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Original Research ARTICLE Provisionally accepted The full-text will be published soon. Notify me

Front. Neurol. | doi: 10.3389/fneur.2019.01218

Diagnostic value of sural nerve biopsy: retrospective analysis of clinical cases from 1981 to 2017

 Valeria Prada1, 2*, Sara Massucco2, Consuelo Venturi3, Alessandro Geroldi2, Emily Bellone2,  Paola Mandich2,  Michele Minuto4, 5,  EMANUELA VARALDO4, 5,  Gianluigi Mancardi2,  Marina Grandis2, 5 and  Angelo Schenone2, 5
  • 1University of Genoa, Italy
  • 2Department of Neuroscience, Rehabilitation, Ophthalmology, Genetics and Maternal and Child Science, School of Medical and Pharmaceutical Sciences, University of Genoa, Italy
  • 3Department of Neuroscience, Rehabilitation, Ophthalmology, Genetics and Maternal and Child Science, School of Medical and Pharmaceutical Sciences, University of Genoa, Italy
  • 4Department of Integrated Surgical and Diagnostic Sciences, School of Medical and Pharmaceutical Sciences, University of Genoa, Italy
  • 5San Martino Hospital (IRCCS), Italy

Nerve biopsy represents the conclusive step in the diagnostic work-up of peripheral neuropathies, and its diagnostic yield is still debated. The aim of this study is to consider the impact of nerve biopsy on reaching a useful diagnosis in different peripheral neuropathies and its changing over time.
We retrospectively analyzed 1179 sural nerve biopsies performed in the period 1981-2017 at Neurological Clinic of Policlinico San Martino (Genoa). We relied on medical records and collected both clinical and pathological data in a database.
Biopsy provided univocal diagnoses in 53% of cases (with an increase over time), multiple diagnostic options in 14%, while diagnosis was undetermined in 33% (undetermined reports decreased during the years). In 57% of patients, the pre-biopsy suspicion was confirmed, while in 43% sural biopsy modified the clinical diagnosis. The highest yield was in axonal neuropathies (29% undetermined reports versus 40% in demyelinating and 48% in mixed neuropathies). In 68% of patients with vasculitic neuropathy, this etiology was already suspected, whereas in 32% nerve biopsy modified the clinical diagnosis. During the years, the number of annually performed biopsies decreased significantly (p=0.007), with an increase in the mean age of patients (p<0.0001). The percentage of hereditary neuropathies had a significant decrease (p=0.016), while the rate of vasculitic and chronic inflammatory neuropathies increased (p<0.0001).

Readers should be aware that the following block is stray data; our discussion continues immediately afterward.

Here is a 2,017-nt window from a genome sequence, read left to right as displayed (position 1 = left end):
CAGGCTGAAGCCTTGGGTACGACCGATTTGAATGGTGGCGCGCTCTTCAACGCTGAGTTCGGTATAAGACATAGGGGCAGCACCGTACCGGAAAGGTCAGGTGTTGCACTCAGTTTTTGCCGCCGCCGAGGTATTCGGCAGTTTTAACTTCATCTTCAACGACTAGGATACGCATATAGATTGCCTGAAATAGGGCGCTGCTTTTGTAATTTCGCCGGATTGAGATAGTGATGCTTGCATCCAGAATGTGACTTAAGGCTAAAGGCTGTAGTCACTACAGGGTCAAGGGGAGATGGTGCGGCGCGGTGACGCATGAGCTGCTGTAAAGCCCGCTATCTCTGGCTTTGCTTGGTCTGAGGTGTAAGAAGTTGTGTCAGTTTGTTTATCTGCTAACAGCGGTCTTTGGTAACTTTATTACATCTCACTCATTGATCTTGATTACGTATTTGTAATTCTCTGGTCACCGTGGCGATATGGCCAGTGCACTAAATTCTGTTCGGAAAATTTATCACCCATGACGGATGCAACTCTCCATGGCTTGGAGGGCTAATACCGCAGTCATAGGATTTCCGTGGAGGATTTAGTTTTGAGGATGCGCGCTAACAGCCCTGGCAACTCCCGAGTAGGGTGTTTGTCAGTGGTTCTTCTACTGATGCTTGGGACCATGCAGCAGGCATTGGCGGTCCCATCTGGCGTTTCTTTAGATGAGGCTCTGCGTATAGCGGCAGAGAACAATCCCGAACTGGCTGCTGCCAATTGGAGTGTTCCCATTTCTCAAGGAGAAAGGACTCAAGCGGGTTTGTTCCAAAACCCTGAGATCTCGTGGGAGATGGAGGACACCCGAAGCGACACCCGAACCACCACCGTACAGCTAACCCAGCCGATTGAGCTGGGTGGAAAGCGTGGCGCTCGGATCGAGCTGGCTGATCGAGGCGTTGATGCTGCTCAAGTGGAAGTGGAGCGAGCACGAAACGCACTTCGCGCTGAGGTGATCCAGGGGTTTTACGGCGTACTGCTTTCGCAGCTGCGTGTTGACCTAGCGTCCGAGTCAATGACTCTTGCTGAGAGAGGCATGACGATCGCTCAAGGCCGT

This is the largest Italian study addressing the yield of sural nerve biopsy. During the years, we observed a progressive refinement of the indication of this procedure, which confirms its utility for interstitial neuropathies, particularly if non-systemic vasculitic neuropathy is suspected.

Keywords: amyloidotic neuropathy, Neuropathy, axonal neuropathies, Demyelinating neuropathies, Vasculitic neuropathy, Sural nerve biopsy

Received: 01 Aug 2019; Accepted: 01 Nov 2019.

Copyright: © 2019 Prada, Massucco, Venturi, Geroldi, Bellone, Mandich, Minuto, VARALDO, Mancardi, Grandis and Schenone. This is an open-access article distributed under the terms of the Creative Commons Attribution License (CC BY). The use, distribution or reproduction in other forums is permitted, provided the original author(s) and the copyright owner(s) are credited and that the original publication in this journal is cited, in accordance with accepted academic practice. No use, distribution or reproduction is permitted which does not comply with these terms.

* Correspondence: PhD. Valeria Prada, University of Genoa, Genoa, Italy, valeria.prada@gmail.com